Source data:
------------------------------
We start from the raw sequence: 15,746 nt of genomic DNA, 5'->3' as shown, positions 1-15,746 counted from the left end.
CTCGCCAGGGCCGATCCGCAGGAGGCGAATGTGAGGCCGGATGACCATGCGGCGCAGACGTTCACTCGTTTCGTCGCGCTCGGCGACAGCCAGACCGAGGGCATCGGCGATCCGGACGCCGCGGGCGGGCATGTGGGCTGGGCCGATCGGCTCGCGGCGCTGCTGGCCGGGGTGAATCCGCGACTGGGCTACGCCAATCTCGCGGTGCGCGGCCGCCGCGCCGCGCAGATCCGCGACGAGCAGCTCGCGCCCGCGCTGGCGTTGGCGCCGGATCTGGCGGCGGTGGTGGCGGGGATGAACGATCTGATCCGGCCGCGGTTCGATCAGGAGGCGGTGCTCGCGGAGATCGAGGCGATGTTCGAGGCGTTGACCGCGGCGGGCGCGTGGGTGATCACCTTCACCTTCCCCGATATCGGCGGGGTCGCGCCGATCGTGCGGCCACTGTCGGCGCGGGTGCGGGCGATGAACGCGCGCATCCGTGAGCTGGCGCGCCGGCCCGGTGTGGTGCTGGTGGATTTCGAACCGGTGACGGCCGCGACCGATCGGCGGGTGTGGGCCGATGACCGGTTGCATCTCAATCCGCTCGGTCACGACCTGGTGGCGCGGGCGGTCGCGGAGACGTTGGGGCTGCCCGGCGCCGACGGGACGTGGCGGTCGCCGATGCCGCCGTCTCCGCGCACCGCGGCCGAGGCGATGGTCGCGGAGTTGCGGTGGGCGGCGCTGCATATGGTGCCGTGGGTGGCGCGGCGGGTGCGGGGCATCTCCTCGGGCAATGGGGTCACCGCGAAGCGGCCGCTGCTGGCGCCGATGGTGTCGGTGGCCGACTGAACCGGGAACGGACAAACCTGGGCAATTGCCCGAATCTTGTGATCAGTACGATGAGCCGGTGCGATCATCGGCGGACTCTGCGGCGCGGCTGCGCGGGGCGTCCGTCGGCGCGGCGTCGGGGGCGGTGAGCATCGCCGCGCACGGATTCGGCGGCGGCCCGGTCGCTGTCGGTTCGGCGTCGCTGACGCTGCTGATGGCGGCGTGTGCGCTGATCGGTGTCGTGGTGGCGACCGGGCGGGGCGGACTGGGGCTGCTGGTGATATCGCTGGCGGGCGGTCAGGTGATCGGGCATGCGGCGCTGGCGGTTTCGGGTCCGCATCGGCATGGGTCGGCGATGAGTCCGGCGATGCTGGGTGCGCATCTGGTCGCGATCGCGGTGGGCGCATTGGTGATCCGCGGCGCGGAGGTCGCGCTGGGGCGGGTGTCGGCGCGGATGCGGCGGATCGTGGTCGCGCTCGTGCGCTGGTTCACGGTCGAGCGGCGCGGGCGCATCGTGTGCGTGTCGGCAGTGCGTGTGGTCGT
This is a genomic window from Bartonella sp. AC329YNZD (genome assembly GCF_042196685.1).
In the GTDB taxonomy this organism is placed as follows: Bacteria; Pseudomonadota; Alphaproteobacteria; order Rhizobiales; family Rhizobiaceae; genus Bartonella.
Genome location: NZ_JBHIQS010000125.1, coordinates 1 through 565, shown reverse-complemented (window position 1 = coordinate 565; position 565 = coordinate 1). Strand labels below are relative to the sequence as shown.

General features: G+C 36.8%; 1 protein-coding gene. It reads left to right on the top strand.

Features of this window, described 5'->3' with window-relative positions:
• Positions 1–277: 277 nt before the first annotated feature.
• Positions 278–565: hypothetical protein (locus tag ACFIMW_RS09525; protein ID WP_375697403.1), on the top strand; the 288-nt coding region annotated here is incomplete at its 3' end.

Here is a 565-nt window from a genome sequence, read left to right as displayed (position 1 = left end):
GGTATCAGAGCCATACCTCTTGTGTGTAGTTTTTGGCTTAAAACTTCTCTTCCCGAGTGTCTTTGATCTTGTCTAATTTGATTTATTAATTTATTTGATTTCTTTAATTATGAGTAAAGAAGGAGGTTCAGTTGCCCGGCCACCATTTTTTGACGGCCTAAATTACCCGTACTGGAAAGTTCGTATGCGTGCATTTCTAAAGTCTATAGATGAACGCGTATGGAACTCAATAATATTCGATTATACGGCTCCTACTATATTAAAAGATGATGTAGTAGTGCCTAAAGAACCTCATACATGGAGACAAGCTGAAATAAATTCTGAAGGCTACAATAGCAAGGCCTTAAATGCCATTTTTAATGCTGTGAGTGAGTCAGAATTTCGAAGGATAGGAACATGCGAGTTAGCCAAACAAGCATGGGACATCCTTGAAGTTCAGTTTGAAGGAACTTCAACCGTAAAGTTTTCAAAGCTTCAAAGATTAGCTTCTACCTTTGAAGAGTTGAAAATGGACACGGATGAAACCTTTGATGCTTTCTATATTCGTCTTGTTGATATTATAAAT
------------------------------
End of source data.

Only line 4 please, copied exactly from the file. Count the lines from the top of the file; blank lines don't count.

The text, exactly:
In the GTDB taxonomy this organism is placed as follows: Bacteria; Pseudomonadota; Alphaproteobacteria; order Rhizobiales; family Rhizobiaceae; genus Bartonella.